Charity Community coronavirus Local News

Enham Trust’s heartfelt plea answered as CEO secures vaccines

Last week, Enham Trust CEO, Heath Gunn took to social media to put out a heartfelt plea to help raise the profile of everyone who has a disability to get quicker access to the potentially lifesaving COVID-19 vaccination. Since Health’s letter to MP Kit Malthouse, Enham Trust have secured vaccinations within a week for all their frontline care setting workers and residents in care.

Heath Gunn took to social media to express his outrage after, whilst being supported in their efforts by the Charlton Hill GP Surgery, the Trust were informed they were still a non-guaranteed 2-3 weeks away from potentially being invited to have residents vaccinated as the local CCG placed them in priority group 4, meaning that people who have a disability are not priority to the elderly.

Enham Trust is a disability charity based in Hampshire supporting 6,000 disabled people each year to live, work and enjoy life. During its near 100-year history the Trust has supported over 250,000 disabled people. Our services focus on care, housing and employment – promoting independence, choice and achievement. The charity was established in 1921 in the village of Enham Alamein in North Hampshire, originally to rehabilitate servicemen disabled in the First World War.

Enham Trust supports 50 disabled people across its 3 care homes and over 100 in the local community and provides services to more than 6,000 nationally. These are proven the most vulnerable people in society, six times more likely to die from coronavirus than the general population* and surely should have been among the first to be offered the vaccine, which hasn’t been the case.”

Enham Trust

John Pring, from the Disability News Service spoke to disabled activist, David Gillon, said: “We know from the government’s own statistics that disabled people have borne the overwhelming brunt of COVID deaths.

“It’s utterly bizarre that the government’s vaccine task force is not proposing a prioritisation scheme based on clinical need and vulnerability, but as things stand a marathon-running 65-year-old is a higher priority for vaccination than an immuno-suppressed and ventilator-dependent 20-year-old.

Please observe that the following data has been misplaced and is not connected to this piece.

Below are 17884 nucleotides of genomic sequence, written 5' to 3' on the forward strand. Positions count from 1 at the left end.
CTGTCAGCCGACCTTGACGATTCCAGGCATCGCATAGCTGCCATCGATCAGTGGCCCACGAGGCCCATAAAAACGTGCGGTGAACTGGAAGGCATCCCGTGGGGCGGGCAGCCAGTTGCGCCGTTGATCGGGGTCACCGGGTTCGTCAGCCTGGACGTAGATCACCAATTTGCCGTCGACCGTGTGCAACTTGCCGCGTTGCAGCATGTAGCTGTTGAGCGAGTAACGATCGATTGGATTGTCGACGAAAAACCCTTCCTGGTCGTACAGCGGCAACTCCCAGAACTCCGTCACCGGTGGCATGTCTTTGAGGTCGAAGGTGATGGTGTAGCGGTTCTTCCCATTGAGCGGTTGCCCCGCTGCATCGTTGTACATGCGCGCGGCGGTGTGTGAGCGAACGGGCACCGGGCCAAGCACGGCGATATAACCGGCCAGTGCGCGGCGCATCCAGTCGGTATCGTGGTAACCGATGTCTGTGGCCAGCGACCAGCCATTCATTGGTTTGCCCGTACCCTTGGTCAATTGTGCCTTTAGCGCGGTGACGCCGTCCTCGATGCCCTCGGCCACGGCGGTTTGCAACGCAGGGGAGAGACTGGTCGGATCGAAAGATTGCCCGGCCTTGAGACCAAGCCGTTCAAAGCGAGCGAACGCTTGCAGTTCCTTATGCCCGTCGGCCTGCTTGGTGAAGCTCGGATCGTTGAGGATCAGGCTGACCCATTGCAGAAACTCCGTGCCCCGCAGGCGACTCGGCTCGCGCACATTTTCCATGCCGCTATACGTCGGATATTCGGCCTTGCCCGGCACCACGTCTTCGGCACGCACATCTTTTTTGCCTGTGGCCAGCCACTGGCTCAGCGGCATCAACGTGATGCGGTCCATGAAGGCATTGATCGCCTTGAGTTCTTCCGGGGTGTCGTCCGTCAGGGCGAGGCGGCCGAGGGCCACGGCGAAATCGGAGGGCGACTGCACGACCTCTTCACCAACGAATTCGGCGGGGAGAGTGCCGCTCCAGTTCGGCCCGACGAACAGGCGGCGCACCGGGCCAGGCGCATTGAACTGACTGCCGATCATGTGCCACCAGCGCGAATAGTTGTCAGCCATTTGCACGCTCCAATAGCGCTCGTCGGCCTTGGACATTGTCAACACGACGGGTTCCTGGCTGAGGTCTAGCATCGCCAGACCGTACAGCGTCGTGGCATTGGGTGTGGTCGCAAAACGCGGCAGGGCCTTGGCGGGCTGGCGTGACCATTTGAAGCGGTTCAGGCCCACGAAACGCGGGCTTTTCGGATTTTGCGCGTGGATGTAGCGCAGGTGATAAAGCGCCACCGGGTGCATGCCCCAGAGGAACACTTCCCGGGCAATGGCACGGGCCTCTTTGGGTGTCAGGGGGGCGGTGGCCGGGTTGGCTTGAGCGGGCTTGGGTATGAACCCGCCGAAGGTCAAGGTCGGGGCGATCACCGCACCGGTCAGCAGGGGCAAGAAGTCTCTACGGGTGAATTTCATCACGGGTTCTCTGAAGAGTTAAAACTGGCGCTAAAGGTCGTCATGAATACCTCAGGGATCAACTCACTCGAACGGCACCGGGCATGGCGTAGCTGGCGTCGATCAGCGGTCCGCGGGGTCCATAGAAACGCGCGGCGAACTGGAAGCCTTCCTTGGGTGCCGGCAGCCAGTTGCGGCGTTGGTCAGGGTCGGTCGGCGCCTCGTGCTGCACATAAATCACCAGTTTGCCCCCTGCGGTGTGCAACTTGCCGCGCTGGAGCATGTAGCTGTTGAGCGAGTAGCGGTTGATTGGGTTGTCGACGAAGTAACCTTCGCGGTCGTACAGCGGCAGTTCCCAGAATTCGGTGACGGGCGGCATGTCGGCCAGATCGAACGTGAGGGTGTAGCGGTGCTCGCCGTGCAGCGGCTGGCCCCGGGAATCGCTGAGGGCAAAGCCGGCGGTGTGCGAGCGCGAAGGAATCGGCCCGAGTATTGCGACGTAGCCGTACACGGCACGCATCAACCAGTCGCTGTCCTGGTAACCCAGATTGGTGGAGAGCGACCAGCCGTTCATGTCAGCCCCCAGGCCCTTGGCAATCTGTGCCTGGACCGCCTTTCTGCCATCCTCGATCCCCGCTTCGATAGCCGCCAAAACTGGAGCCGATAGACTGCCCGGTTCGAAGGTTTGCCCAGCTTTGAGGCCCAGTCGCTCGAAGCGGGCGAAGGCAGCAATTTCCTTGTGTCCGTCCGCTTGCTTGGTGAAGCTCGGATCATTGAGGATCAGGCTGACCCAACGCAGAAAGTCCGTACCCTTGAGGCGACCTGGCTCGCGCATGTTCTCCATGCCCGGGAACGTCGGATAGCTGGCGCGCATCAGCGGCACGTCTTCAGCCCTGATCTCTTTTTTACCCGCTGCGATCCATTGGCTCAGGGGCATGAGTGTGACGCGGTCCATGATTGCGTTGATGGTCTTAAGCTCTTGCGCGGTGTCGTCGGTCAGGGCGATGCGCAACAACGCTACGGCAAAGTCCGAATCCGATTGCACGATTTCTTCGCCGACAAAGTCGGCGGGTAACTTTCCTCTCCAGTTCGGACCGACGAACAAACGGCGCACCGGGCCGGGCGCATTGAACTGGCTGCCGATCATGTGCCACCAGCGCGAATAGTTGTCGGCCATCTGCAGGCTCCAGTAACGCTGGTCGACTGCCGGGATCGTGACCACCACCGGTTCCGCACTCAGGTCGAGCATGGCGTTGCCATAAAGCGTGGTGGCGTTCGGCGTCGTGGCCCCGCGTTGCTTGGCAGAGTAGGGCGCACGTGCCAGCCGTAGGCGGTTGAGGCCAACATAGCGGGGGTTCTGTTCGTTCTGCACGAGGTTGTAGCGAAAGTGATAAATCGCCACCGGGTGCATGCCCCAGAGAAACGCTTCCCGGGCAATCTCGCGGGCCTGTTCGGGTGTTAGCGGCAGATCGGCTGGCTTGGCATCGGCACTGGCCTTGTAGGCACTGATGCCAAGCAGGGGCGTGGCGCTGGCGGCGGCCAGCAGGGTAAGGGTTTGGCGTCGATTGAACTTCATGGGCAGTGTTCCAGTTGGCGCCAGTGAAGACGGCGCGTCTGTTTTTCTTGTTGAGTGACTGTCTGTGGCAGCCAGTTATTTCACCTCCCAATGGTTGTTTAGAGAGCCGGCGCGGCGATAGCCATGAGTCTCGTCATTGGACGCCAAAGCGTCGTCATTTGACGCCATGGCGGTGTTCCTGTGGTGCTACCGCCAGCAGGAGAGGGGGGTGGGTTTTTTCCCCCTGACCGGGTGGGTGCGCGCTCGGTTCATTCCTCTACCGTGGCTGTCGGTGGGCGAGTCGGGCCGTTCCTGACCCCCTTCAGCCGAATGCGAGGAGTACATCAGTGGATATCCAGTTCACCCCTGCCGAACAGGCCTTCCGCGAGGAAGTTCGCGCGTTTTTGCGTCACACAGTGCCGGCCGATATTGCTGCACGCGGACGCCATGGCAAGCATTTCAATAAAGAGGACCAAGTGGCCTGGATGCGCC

“While prioritising care home residents and staff over everyone else is obviously defensible given the devastating death tolls many suffered during the first wave, the proposal to limit this to elderly residents, but not disabled younger residents confined to care homes due to the deficiencies in adult care, simply does not make sense, either medically or logistically.

Heath Gunn echoed this thought when he spoke out on the public forum saying “It seems to me the balance between who is getting the vaccination and when is all wrong. If you are measuring people’s vulnerability, then age isn’t the only determining factor. If you measure vulnerability, then surely physical and underlying health conditions has to weigh alongside people in advanced years.”

Heath went on to say “It strikes me as crazy that I have to be writing to my local MP. This virus is spreading like wildfire amongst people with disabilities” This comes after Enham Trust, who Health Gunn describes as “working flat out as everyone has for 10 months, to successfully to keep the virus at bay” Has had its first confirmed cases in the last few days, which has had a huge impact on the staff, residents and their families with the worry that it may come with ‘lethal consequences’.

Since the plea, support poured in from the local community and local MP Kit Malthouse raised his concerns with the Health Secretary, this has lead to the Trust now having plans in place to get residents and staff vaccinated in the most secure way. Local mother Jane Hayward stated ‘People power and awareness helps’

Enham Trust CEO Heath Gunn said, “I am warmed by, and thankful for the support following my video post on social media and pleased to confirm we have now been allocated times for vaccines earlier than we had feared.

2021 marks the centenary of Enham Trust supporting disabled people to live, work and enjoy life. To find out more about what’s happening, join their 100 challenge or make a donation, head to the website.

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